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The Philadelphia Zoo house many species who cannot thrive in a zoo setting and are not preparing them for release. (Photo by Jim the Photographer | CC BY 2.0)

My mother, who grew up in Bala Cynwyd, used to visit the Philadelphia Zoo regularly with my grandmother and on school field trips. When I ask my mother about the zoo, she first describes the Victorian structures bookending the zoo’s wrought iron entrance gate and peacocks swaggering freely around the grounds. As a grassroots animal rights activist, however, her nostalgia is quickly eclipsed by melancholy. In a softer tone, she describes an obese walrus idling apathetically in a swimming pool not much larger than its own circumference. Even as a child, she says, she could tell that something was wrong as she looked on at cheetahs and leopards pacing neurotically in barren, concrete enclosures.  

According to research in the Journal of Applied Animal Welfare Science, certain animal species including bears, wolves, orangutans, lions, and tigers, cannot thrive in a zoo setting; nevertheless, all the aforementioned animals can be found at the Philadelphia Zoo. And despite the fact that there are tens of thousands of animals threatened with extinction, the Philadelphia Zoo continues to house a number of species of least concern, including pumas, kangaroos, and flamingos, presumably because these animals are more popular among visitors than, say, the endangered Fijian tree snail.   

These facts are not particularly offensive nor profound. Yet among even my most progressive acquaintances, pointing out the ethical dubiousness of zoos is often met with reflexive disagreement or a dismissive smile, reactions which seem to reflect the public attitude toward animal rights more broadly — defensive, unbothered, or contradictorily, both. 

Zoothusiasts argue that zoos play an important role in wildlife conservation, either by supporting breeding programs or fostering environmentalism among the public. The Philadelphia Zoo’s website has multiple pages dedicated to its conservation efforts. However, the vast majority of zoo animals are not being prepared for release. In fact, it is nearly impossible to release captive-bred animals into the wild successfully, and any efforts to increase the number of endangered animals living in the wild are futile if not matched by commensurate resolve to protect those animal species on the outside — by addressing the root causes of endangerment like habitat destruction, poaching, and the exotic animal trade. Unfortunately, this resolve appears to be lacking in the U.S., where the government has drastically rolled back its environmental agenda over the past decade, including by lifting the ban on sport-hunted elephant trophy imports and weakening the Endangered Species Act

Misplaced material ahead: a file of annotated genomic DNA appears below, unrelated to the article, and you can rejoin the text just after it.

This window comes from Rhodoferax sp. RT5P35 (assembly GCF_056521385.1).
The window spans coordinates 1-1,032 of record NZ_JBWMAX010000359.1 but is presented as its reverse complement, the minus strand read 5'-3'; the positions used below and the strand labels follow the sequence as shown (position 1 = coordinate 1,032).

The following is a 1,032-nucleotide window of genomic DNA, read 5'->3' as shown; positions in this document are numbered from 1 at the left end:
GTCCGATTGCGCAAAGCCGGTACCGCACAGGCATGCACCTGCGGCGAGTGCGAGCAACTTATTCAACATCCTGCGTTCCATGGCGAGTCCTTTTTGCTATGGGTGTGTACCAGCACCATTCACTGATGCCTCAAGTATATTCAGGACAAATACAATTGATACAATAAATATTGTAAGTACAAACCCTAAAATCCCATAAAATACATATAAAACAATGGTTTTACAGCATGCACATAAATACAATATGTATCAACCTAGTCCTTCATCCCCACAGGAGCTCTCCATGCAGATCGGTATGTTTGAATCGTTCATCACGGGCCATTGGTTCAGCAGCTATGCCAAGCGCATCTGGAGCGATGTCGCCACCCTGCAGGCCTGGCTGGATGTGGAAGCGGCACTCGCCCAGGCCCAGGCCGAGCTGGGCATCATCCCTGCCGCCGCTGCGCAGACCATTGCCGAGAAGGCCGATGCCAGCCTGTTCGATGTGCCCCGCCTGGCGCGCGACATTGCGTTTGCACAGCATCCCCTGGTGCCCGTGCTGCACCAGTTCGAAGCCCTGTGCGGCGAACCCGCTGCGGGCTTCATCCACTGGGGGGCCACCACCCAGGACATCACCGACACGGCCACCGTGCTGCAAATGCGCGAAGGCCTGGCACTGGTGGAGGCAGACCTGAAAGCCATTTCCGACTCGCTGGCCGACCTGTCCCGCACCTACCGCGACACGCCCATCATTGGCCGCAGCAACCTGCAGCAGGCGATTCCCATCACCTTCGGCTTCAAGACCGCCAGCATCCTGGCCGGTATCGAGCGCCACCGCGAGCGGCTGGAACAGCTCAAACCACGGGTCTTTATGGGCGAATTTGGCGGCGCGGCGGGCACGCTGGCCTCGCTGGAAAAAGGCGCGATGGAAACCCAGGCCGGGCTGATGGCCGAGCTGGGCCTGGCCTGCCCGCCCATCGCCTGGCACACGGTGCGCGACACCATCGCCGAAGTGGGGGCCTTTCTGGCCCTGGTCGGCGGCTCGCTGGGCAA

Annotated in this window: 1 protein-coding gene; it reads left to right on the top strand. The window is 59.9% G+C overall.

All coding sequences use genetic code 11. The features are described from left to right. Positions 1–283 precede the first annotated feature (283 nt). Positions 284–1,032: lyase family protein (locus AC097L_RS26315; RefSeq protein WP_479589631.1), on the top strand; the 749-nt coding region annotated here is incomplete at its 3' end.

As instruments for environmental education, zoos miss the mark. One study on the effectiveness of zoos in educating the public found no significant difference in people’s environmental identity, concern, or sense of connection to animals before and after visiting the zoo. Other research has shown that people go to the zoo to enjoy themselves rather than learn, and are receptive to educational initiatives only insofar as it fits within their goals for enjoyment, and because zoos normalize keeping wild animals in captivity, they may actually be counterproductive to conservational pedagogy.

In other words, zoos may be failing to satisfy even the few functions that serve to justify their existence. Why, then, are we so committed to the righteousness of zoos? My suspicion is this: zoos are the crown jewel of a sunny weekend. They are a joyous childhood memory in the individual and collective consciousness, and if zoos are unethical, so too is our visiting them. 

That’s why the first step in rectifying the mistreatment of zoo animals is to remedy the flippancy surrounding zoo-animals’ rights and well-being. We must recontextualize zoos in public opinion and ensure that they assume their natural place next to circuses, animal testing, and the other inhumanities that we have begun to accept as such. At the very least, we ought to acknowledge that zoos are both a symptom and cause of a milieu in which too many things — from what we eat, to what we wear, to the places we take our kids on a Sunday afternoon — depend entirely on the institutional exploitation of animals. In a society where recognizing the rights of animals would be so utterly and unimaginably disruptive to our way of life, the reckoning we need is one that we appear to be simply unwilling to have. 

If zoos are to exist at all, we must align our idea of them — as ethical, educational, conservation-driven institutions — with our practices, by phasing out the exhibition of all wild animals that cannot flourish in captivity. Conceptually, we must supplant animal welfare with animal well-being, which prioritizes what individual animals want, not how animals can be adequately accommodated within the human-wants-first framework.

So instead of going to the zoo this summer, go play with Nubian goats at the Philly Goat Project, plant a row of native perennials to support declining bee populations, or visit the Holy Spirit Farm and Horse Sanctuary (or another Global Federation of Animal Sanctuaries accredited sanctuary). Donate the $20 zoo-admission fee to an animal rights organization, and most importantly, call, email, and write your local, state, and federal representatives to voice your support for expanding and strengthening legislation that protects animals in their natural environments.    

MAISY SYLVAN is a graduate student from Leverett, MA studying social policy. She has a BA from the University of Michigan where she studied environmental policy and creative writing. Her email address is